Read the old Roget’s Thesaurus (arranged not alphabetically, but arbitrarily, by subject matter) from beginning to end and you will find a detailed portrait of 19th century philosophy, from metaphysics through the physical world, human behavior and morality to religion.
It begins with Existence and Nonexistence (1 & 2), Substantiality and Insubstantiality (3 & 4) and moves gradually through the whole of human experience, finally finishing with Religious Rites, Ecclesiastical Attire and Religious Institutions.
Starting at metaphysics and ending with religion may seem to us a circular route, but I suspect that Roget regarded it as a one-way, upward journey.
Not only is the sequence of the entries indicative of Victorian thought, the very fact that Roget had so much confidence in his vision of the universe gives us a sense of how different that world was from our own relativistic one.
Well, I just took a look (on Amazon) at the newest edition of Roget’s. The ordering of the entries has been completely changed to reflect our modern world view. The first entry is Birth; the last entries have to do with astronomy and space travel. Is it now a great work of 20th century or 21st century philosophy? Somehow, I think not – but then again I am just an old curmudgeon.
A Synopsis of Categories in the original Roget’s breaks down the entries into eight main classes: Abstract Relations; Space; Physics; Matter; Sensation; Intellect; Volition; Affections. (Roget’s “space” is not outer space, but what I think philosophers now call “extension.”)
Each class is broken down into two smaller categories. For example:
VI. Possessive Relations
C. Transfer of Property
E. Interchange of Property
F. Monetary Relations
The new Roget’s Synopsis has fifteen classes: The Body and the Senses; Feelings; Place and Change of Place; Measure and Shape; Living Things; Natural Phenomena; Behavior and the Will; Language; Human Society and Institutions; Values and Ideals; Arts; Occupations and Crafts; Sports and Amusements; The Mind and Ideas; Science and Technology. Each class is broken down into single smaller categories. For example
I. The Body and the Senses
In the old Roget’s the first two entries for life can be found in
A. Being in the Abstract
B. Being in the Concrete.
and death (meaning decease) in
III. Organic Matter
In the new Roget’s life and death follow one another:
V. Living Things
In the old Roget’s the noun good can be found in
A. Adaptation to Ends.
Interestingly, good in the abstract (The Good) is not listed as a synonym for 672.1, goodness. Good is found at 672.4, where some of its synonyms are welfare, benefit and profit.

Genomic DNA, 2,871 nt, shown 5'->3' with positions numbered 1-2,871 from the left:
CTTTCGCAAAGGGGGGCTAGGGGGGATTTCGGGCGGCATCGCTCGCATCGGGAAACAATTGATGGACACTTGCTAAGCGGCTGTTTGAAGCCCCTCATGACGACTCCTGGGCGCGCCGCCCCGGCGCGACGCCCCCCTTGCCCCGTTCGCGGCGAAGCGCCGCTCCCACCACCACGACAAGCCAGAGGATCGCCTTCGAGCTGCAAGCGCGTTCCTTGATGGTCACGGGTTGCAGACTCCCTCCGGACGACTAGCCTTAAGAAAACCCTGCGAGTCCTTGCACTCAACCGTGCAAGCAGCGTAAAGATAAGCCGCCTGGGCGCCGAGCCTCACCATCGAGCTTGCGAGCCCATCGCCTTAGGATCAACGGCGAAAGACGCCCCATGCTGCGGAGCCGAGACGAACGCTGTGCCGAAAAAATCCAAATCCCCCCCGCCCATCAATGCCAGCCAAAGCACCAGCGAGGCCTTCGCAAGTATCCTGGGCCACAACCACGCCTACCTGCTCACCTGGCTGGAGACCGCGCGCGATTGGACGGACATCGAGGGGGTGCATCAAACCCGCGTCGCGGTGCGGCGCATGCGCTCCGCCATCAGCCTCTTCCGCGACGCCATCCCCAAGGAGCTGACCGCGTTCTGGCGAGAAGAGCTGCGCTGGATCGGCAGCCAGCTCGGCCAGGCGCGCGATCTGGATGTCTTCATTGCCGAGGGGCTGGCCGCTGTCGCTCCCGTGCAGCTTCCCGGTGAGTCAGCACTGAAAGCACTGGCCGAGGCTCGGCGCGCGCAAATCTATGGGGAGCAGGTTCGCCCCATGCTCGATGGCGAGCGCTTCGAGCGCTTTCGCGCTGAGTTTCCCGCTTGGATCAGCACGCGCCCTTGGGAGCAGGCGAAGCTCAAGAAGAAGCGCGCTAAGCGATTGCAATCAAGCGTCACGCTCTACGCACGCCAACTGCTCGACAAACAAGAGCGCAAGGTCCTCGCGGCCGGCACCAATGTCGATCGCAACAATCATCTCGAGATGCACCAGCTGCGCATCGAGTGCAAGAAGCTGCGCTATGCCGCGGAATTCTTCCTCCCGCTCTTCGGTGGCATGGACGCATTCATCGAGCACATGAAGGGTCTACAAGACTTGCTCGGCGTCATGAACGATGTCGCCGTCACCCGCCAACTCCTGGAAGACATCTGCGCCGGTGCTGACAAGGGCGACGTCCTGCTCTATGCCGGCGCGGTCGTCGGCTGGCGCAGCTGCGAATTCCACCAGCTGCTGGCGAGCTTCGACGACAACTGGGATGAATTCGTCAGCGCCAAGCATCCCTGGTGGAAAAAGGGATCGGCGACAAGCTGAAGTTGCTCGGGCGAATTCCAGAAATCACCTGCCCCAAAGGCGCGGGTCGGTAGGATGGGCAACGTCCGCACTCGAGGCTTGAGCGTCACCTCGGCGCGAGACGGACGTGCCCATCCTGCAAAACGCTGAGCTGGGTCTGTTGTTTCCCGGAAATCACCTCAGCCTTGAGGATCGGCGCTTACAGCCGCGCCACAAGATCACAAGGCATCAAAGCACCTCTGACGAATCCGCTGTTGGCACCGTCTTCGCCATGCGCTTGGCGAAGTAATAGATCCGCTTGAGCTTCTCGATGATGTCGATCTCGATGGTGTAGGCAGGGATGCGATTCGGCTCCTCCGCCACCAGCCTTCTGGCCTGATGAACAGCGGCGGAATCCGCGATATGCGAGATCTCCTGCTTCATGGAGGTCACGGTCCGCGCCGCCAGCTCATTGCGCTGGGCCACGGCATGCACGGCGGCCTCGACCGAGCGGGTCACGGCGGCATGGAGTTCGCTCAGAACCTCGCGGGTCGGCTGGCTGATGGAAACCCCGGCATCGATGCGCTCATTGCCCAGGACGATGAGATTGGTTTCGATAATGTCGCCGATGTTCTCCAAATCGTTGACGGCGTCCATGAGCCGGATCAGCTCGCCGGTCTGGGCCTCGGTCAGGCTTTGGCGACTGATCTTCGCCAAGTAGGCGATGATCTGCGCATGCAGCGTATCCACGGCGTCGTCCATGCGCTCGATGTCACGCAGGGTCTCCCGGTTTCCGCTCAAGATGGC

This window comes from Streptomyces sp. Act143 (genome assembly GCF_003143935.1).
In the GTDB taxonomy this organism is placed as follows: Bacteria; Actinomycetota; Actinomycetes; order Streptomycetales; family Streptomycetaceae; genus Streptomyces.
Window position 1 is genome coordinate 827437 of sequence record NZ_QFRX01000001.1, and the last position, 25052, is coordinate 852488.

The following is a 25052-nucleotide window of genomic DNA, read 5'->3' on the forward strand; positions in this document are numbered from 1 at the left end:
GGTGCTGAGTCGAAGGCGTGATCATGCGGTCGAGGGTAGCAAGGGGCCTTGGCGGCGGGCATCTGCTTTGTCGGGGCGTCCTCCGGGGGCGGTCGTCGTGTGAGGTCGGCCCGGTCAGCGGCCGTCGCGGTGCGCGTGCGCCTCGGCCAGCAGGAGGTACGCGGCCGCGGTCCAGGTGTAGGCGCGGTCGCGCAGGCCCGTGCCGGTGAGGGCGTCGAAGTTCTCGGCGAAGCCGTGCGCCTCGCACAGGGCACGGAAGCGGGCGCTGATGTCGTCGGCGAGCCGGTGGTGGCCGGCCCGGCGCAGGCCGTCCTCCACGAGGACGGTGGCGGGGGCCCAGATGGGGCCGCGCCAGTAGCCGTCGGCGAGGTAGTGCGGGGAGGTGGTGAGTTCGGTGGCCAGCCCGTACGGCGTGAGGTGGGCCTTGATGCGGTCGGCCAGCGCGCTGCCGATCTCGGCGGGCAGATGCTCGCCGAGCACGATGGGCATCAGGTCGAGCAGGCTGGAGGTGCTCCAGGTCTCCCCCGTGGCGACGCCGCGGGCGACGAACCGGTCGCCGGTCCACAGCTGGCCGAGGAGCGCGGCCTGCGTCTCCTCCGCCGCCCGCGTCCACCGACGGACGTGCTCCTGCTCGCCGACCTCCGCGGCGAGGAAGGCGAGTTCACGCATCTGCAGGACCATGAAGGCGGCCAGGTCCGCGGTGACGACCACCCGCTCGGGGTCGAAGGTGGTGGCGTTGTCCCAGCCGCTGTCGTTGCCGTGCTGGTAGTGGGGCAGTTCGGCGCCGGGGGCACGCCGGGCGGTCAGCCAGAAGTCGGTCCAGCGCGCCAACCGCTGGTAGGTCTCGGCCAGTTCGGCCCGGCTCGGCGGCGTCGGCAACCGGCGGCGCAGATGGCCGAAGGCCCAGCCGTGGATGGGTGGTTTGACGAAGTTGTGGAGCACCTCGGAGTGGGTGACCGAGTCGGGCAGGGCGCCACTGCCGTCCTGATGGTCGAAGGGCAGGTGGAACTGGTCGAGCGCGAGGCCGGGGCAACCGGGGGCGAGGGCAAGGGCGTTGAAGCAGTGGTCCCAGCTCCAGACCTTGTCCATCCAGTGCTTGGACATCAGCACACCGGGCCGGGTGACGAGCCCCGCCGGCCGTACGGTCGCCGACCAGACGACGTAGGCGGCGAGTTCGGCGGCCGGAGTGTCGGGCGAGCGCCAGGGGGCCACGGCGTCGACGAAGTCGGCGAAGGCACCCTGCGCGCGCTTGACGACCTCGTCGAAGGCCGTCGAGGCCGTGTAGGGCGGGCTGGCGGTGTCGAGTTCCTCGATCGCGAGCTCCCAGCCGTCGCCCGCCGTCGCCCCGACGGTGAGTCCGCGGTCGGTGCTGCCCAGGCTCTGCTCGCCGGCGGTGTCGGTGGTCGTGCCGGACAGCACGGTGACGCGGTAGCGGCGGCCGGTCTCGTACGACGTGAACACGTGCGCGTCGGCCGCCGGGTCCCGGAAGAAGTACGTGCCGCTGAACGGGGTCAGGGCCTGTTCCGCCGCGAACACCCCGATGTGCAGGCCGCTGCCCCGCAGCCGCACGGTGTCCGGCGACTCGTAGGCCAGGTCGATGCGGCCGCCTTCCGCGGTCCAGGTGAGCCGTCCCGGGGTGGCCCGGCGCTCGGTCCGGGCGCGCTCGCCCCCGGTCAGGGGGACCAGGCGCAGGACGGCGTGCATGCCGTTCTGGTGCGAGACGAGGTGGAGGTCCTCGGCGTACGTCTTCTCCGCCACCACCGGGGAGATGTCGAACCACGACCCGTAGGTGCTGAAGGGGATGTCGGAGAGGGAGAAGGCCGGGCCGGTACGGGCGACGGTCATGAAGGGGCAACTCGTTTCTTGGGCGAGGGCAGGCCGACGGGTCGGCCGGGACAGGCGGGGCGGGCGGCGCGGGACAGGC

In the old Roget’s the noun evil is at
A. Adaptation to Ends.
Again, abstract Evil is not listed as a synonym for 673.1 badness (although evilness is); the noun, evil, appears in 673.3, with such synonyms as bad, wrong and damage.
It’s interesting that the old Roget’s primary listings for goodness and badness are in Adaptation to Ends – a further indication that there is no intrinsic, abstract, Good or Evil, in the old Roget’s universe.
The new Roget’s, like the old one, does not seem to list good or evil in the abstract, as in the Good. (I’m looking at Amazon’s “search inside this book feature,” so finding things is a little complicated.) Virtue and vice follow one another:
X. Values and Ideals
653. Virtue (moral goodness)
654. Vice (moral badness)
In the old Roget’s virtue and vice follow one another in the class Affections:
D. Moral Conditions
Again, there is no sense of abstract Good or abstract Evil, no platonic, or biblical, dichotomy. Virtue and vice are human attributes. There do not seem to be synonyms for Good and Evil, per se, in either Roget’s.
I would like to explore the differences between the two books more thoroughly, but the work is too tedious, since for the new Roget’s I have to use Amazon’s “inside the book” feature. I doubt if I will spring for a copy of the new Roget’s. If I do, I might investigate further.
What I am referring to as the old Roget’s is the 1962 edition. Its introduction seems to indicate that Roget’s original ordering of categories has not been changed. New words have been added and obsolete ones removed.
The new Roget’s, with the new sequence of categories, is the work of Barbara Ann Kipfer. Despite my initial misgivings, I have to say that Kipfer has done a decent job. While unable to delve deeply into the new Roget’s, in its rearranged, renamed classifications, I can’t find any hint of the political correctness, the parochial “timeliness,” which mars so many reference works these days.
Seeing a list of other works by Kipfer made me a bit dubious again. Her best-selling book is 14,000 Things to be Happy about. Looking into it (via Amazon) I see that it is a random catalog, in no particular order, of things. Unable to copy and paste from Amazon, I’ll list the first six items on one page:
an inflated glitzy metallic balloon
the philosophy of Socrates
Hmmm. Well – she got away with it. She simply made a list, probably adding to it every day as something not unpleasant occurred or came to mind (the “inflated glitzy metallic balloon” is a giveaway that she’s relying on personal experience, not research). No doubt she enlisted the help of friends and family. When it finally reached the right length, her agent got Workman Press to publish it. Good work if you can get it. It's a harmless scam. Wish I’d thought of it.
I wonder what the market would be for 14,000 Things to be Unhappy about?